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Building Electrolysis

Electrolysis (e10s) code currently builds with full capabilities on the following platforms:

  • Windows using Visual Studio 2008 (VC9) and 2005 (VC8)
  • Linux x86 and x86-64

For Linux, we recommend using Ubuntu 9.04 or later or Fedora Core 9 or later, although you ought be able to build with older distros/gccs.

Electrolysis work is currently (May 2011) happening on mozilla-central alongside all other Firefox development. Building Firefox with electrolysis is therefore exactly like building normal Firefox: follow the build instructions, pulling your code from http://hg.mozilla.org/mozilla-central.

There is also an electrolysis branch, where some work has been done in the past and other work may be done in the future: http://hg.mozilla.org/projects/electrolysis. Follow the same instructions linked above to build the branch.

Before deciding whether to use mozilla-central or the electrolysis branch, you may want to ask around about which repo people are currently using. Try #developers or #content on irc.mozilla.org. If the date of the last commit on the electrolysis branch is not very recent, it's likely that it's not currently being used.

Note: Currently electrolysis requires libxul, so do not set --disable-libxul in your mozconfig.

Note: If you're going to be hacking the IPDL compiler, writing IPDL C++ tests, or using the IPDL unit test framework as a "protocol sandbox", you need to build with

ac_add_option --enable-ipdl-tests

Some of these unit tests can be expensive and are disabled by default.

Optimizing build time

Electrolysis requires libxul, which means any changes you make while developing require rebuilding libxul, which can be quite slow. If you're on Linux and ld takes enough memory (it needs 2 GB+) while linking libxul to cause swapping on your machine, consider adding the following to your mozconfig file (you will also need to rerun configure, which may require deleting '$SRCDIR/configure' and/or $OBJDIR/config.cache):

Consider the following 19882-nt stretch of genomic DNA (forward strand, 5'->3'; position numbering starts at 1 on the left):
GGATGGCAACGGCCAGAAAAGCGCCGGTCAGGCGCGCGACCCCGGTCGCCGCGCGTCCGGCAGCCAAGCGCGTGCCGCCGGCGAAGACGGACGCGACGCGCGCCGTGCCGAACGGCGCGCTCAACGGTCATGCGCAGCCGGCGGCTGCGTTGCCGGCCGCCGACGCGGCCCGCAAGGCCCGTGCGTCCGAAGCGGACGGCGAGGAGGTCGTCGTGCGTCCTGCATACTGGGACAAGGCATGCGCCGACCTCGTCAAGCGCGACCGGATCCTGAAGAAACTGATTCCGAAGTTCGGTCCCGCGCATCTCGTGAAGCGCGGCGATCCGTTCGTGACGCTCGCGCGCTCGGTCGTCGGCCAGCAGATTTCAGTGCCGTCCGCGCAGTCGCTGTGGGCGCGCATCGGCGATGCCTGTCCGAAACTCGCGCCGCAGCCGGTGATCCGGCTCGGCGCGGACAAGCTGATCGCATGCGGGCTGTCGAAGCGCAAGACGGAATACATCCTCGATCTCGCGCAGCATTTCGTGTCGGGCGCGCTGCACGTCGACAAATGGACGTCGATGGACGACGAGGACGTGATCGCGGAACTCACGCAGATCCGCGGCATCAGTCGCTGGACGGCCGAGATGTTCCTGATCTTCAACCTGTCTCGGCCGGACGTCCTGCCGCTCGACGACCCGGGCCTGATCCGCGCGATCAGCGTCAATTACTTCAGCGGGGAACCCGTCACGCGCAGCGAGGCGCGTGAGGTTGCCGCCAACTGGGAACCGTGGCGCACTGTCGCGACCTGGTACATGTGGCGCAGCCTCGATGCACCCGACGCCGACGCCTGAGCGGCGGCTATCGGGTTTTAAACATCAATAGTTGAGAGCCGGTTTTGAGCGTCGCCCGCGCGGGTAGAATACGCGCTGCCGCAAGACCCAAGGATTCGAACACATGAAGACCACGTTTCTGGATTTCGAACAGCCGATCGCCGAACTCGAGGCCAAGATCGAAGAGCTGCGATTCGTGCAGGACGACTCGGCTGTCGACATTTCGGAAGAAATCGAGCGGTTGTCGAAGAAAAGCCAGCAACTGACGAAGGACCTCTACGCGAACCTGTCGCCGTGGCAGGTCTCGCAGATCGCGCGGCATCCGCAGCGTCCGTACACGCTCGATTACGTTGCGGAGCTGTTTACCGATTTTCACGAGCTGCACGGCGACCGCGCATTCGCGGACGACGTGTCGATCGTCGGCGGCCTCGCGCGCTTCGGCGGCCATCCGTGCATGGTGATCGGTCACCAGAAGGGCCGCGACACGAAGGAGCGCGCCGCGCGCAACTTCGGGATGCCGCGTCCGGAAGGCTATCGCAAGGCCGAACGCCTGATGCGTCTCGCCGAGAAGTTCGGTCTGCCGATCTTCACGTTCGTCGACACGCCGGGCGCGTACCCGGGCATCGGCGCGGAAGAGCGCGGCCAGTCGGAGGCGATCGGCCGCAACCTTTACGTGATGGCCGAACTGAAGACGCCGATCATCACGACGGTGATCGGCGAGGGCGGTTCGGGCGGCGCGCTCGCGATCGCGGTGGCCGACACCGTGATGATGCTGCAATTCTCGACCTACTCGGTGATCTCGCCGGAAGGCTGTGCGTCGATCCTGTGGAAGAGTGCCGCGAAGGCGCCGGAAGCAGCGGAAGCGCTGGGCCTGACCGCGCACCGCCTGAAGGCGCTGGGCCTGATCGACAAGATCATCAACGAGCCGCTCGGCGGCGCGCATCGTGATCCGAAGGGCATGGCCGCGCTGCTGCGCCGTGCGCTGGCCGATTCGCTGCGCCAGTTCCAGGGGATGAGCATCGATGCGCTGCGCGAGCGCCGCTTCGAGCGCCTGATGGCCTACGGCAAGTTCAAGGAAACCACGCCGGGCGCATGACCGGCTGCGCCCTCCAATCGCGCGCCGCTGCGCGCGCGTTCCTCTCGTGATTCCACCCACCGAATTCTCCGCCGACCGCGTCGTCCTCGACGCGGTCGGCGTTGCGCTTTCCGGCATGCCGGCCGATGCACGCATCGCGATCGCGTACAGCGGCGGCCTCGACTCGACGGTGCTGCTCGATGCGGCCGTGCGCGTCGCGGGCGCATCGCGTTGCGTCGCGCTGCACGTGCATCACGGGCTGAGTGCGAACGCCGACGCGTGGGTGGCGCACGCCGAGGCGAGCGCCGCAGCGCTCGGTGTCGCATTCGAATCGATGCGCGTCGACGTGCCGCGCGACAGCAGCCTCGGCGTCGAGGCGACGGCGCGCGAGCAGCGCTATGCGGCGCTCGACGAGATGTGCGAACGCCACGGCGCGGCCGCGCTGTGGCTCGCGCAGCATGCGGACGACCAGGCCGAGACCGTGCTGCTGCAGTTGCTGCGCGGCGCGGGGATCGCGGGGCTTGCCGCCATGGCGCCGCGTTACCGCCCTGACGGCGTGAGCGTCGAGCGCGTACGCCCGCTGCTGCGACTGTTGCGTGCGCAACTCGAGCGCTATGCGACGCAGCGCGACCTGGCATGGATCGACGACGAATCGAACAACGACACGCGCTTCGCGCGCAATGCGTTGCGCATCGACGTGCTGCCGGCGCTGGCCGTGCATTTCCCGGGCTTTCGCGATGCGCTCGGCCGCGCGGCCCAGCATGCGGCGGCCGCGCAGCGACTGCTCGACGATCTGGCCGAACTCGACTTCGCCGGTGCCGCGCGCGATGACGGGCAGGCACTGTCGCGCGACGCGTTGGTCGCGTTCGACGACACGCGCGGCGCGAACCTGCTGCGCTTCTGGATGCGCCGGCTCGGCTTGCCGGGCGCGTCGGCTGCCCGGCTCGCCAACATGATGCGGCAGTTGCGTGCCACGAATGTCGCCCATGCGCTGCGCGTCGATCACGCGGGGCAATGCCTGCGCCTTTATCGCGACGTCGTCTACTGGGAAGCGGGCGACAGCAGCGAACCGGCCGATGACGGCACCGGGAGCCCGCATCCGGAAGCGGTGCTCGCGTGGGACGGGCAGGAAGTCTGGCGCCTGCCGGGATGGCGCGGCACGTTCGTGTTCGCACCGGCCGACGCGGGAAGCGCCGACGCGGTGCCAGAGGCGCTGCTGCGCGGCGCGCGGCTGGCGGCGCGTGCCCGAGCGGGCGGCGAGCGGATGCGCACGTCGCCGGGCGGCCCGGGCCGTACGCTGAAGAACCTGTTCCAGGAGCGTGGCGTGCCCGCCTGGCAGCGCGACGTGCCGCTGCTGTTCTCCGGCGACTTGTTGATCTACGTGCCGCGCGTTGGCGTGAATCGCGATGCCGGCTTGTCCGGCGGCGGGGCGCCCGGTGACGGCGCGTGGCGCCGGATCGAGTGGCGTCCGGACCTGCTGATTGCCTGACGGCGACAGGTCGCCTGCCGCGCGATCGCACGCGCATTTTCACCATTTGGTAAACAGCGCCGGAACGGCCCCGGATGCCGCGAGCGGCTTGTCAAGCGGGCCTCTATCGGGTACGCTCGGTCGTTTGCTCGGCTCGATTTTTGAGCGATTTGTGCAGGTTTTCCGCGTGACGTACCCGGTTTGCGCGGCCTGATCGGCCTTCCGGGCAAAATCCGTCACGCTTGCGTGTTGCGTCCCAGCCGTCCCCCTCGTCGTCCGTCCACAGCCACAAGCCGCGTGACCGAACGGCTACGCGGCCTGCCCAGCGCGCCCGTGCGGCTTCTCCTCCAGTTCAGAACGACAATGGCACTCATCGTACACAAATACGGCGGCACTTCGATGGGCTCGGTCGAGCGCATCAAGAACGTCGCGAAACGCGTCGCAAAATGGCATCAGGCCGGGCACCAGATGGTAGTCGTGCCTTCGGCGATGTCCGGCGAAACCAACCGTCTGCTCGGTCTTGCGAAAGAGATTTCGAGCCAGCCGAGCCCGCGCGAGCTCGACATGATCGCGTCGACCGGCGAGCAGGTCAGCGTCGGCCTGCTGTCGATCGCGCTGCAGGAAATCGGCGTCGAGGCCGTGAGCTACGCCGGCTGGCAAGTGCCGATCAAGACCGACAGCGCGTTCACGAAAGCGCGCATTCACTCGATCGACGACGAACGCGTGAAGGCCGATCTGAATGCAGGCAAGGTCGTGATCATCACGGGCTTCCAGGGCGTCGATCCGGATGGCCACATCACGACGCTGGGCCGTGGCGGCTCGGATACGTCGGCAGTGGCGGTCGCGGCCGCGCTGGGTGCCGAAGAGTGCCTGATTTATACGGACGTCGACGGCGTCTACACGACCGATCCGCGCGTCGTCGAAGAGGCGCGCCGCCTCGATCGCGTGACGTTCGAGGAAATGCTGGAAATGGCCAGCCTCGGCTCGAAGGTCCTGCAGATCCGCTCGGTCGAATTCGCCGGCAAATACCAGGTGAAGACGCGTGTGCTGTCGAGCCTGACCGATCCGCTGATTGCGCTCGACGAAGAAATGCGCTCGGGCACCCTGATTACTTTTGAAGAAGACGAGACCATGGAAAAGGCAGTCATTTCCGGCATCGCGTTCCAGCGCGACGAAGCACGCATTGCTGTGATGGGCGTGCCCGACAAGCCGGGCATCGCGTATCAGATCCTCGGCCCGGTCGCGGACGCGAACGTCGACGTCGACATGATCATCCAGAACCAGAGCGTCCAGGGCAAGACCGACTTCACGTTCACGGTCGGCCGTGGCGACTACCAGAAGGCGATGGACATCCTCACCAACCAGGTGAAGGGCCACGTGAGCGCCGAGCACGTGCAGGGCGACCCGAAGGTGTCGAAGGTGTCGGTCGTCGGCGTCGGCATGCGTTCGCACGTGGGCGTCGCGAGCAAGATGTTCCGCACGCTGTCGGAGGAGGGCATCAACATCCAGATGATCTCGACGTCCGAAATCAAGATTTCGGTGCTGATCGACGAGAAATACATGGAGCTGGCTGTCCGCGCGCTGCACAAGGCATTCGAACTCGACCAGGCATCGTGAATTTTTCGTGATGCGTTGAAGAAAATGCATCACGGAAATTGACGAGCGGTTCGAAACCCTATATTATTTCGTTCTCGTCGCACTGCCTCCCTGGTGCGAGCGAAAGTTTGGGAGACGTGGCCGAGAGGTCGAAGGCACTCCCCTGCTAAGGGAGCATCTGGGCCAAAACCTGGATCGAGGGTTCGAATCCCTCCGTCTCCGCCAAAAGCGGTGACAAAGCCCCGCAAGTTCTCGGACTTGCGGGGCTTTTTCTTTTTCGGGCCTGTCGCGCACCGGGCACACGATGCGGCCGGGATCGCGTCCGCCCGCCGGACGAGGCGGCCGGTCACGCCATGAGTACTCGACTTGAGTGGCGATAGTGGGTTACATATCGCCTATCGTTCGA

export LDFLAGS="-Wl,--no-keep-memory"

You may also be able to avoid doing a full, top-level make by building only certain directories:

If you have made any changes to any protocol files (*.ipdl), then you must run

make -C [BLD_DIR]/ipc/ipdl

If you've changed the master ContentProcess.ipdl in dom/ipc, you must make there, too:

make -C [BLD_DIR]/dom/ipc

You'll need to rebuild in any directories that have other .ipdl files you've modified, too.

Finally, rebuild libxul:

make -C [BLD_DIR]/toolkit/library

The libxul build takes by far the longest of these three, so I just dump all three commands (plus a make for whatever directory I'm working in) in a script and run it each time to rebuild. Sometimes it doesn't work :(

Consider building on a faster machine if linking libxul is slowing your productivity. Some of us are allegedly on boxes where it takes only around 5 seconds...

Running Electrolysis

To actually use separate processes, for now you must either run the "test-ipc.xul" demo, or use Fennec/e10s. Here are the instructions for running the test-ipc.xul demo:

cd $objdir/dist/bin
./firefox -P JunkProfile -chrome chrome://global/content/test-ipc.xul

Note: in this example we use a separate firefox profile specifically for running electrolysis (i.e. pass "-P JunkProfile").

Also note that normally you would need to set the dom.ipc.tabs.enabled pref to "true" in about:config before using e10s, but the test-ipc.xul file sets it for you.

Running regular firefox is not yet supported using dom.ipc.tabs.enabled. Only test-ipc.xul works.